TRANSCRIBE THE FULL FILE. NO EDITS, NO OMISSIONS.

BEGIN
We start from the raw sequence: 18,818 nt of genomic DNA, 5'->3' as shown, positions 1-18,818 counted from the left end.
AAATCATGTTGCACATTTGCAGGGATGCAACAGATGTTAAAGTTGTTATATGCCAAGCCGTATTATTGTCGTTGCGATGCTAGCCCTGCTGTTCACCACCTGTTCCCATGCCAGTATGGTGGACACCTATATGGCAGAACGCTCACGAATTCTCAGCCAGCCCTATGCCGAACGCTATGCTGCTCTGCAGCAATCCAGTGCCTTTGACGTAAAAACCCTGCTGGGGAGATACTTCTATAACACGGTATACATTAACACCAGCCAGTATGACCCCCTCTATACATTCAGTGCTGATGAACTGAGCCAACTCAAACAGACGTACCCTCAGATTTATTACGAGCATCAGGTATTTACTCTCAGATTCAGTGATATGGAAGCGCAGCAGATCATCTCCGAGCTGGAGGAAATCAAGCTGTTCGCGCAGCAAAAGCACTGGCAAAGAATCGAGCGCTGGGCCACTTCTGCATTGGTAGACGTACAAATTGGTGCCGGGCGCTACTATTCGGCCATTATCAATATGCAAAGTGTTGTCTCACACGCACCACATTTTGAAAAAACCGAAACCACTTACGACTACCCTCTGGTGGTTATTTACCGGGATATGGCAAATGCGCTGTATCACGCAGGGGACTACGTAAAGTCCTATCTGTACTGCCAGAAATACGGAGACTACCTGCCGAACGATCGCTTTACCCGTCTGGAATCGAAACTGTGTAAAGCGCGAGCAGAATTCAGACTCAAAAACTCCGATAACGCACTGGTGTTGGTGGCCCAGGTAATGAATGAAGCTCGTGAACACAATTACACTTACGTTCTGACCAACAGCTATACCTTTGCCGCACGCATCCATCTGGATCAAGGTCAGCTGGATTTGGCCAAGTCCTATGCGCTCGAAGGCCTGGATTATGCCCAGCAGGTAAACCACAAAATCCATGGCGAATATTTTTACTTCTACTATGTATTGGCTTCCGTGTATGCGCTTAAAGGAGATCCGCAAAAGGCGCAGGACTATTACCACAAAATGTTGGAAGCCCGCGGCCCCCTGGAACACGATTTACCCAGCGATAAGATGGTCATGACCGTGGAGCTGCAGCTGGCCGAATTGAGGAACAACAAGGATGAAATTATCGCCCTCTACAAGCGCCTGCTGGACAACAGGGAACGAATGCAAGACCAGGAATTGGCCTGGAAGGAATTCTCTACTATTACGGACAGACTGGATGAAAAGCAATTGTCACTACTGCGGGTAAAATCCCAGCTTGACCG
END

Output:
We start from the raw sequence: 18,818 nt of genomic DNA, 5'->3' as shown, positions 1-18,818 counted from the left end.
AAATCATGTTGCACATTTGCAGGGATGCAACAGATGTTAAAGTTGTTATATGCCAAGCCGTATTATTGTCGTTGCGATGCTAGCCCTGCTGTTCACCACCTGTTCCCATGCCAGTATGGTGGACACCTATATGGCAGAACGCTCACGAATTCTCAGCCAGCCCTATGCCGAACGCTATGCTGCTCTGCAGCAATCCAGTGCCTTTGACGTAAAAACCCTGCTGGGGAGATACTTCTATAACACGGTATACATTAACACCAGCCAGTATGACCCCCTCTATACATTCAGTGCTGATGAACTGAGCCAACTCAAACAGACGTACCCTCAGATTTATTACGAGCATCAGGTATTTACTCTCAGATTCAGTGATATGGAAGCGCAGCAGATCATCTCCGAGCTGGAGGAAATCAAGCTGTTCGCGCAGCAAAAGCACTGGCAAAGAATCGAGCGCTGGGCCACTTCTGCATTGGTAGACGTACAAATTGGTGCCGGGCGCTACTATTCGGCCATTATCAATATGCAAAGTGTTGTCTCACACGCACCACATTTTGAAAAAACCGAAACCACTTACGACTACCCTCTGGTGGTTATTTACCGGGATATGGCAAATGCGCTGTATCACGCAGGGGACTACGTAAAGTCCTATCTGTACTGCCAGAAATACGGAGACTACCTGCCGAACGATCGCTTTACCCGTCTGGAATCGAAACTGTGTAAAGCGCGAGCAGAATTCAGACTCAAAAACTCCGATAACGCACTGGTGTTGGTGGCCCAGGTAATGAATGAAGCTCGTGAACACAATTACACTTACGTTCTGACCAACAGCTATACCTTTGCCGCACGCATCCATCTGGATCAAGGTCAGCTGGATTTGGCCAAGTCCTATGCGCTCGAAGGCCTGGATTATGCCCAGCAGGTAAACCACAAAATCCATGGCGAATATTTTTACTTCTACTATGTATTGGCTTCCGTGTATGCGCTTAAAGGAGATCCGCAAAAGGCGCAGGACTATTACCACAAAATGTTGGAAGCCCGCGGCCCCCTGGAACACGATTTACCCAGCGATAAGATGGTCATGACCGTGGAGCTGCAGCTGGCCGAATTGAGGAACAACAAGGATGAAATTATCGCCCTCTACAAGCGCCTGCTGGACAACAGGGAACGAATGCAAGACCAGGAATTGGCCTGGAAGGAATTCTCTACTATTACGGACAGACTGGATGAAAAGCAATTGTCACTACTGCGGGTAAAATCCCAGCTTGACCG